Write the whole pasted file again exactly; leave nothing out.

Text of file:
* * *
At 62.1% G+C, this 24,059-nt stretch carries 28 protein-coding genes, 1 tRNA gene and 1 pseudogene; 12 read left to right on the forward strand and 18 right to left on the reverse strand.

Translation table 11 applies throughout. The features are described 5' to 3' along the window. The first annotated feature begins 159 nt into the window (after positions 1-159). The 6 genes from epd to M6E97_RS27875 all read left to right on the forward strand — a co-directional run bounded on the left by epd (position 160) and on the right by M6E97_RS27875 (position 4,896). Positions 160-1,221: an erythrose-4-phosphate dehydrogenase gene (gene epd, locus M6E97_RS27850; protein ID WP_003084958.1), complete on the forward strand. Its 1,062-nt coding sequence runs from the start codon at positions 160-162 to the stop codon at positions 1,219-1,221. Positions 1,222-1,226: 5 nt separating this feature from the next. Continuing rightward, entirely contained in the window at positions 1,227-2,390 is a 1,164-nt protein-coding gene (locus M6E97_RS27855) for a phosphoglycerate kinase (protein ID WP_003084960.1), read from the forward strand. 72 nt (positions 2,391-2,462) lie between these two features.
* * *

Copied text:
At 62.1% G+C, this 24,059-nt stretch carries 28 protein-coding genes, 1 tRNA gene and 1 pseudogene; 12 read left to right on the forward strand and 18 right to left on the reverse strand.

Translation table 11 applies throughout. The features are described 5' to 3' along the window. The first annotated feature begins 159 nt into the window (after positions 1-159). The 6 genes from epd to M6E97_RS27875 all read left to right on the forward strand — a co-directional run bounded on the left by epd (position 160) and on the right by M6E97_RS27875 (position 4,896). Positions 160-1,221: an erythrose-4-phosphate dehydrogenase gene (gene epd, locus M6E97_RS27850; protein ID WP_003084958.1), complete on the forward strand. Its 1,062-nt coding sequence runs from the start codon at positions 160-162 to the stop codon at positions 1,219-1,221. Positions 1,222-1,226: 5 nt separating this feature from the next. Continuing rightward, entirely contained in the window at positions 1,227-2,390 is a 1,164-nt protein-coding gene (locus M6E97_RS27855) for a phosphoglycerate kinase (protein ID WP_003084960.1), read from the forward strand. 72 nt (positions 2,391-2,462) lie between these two features.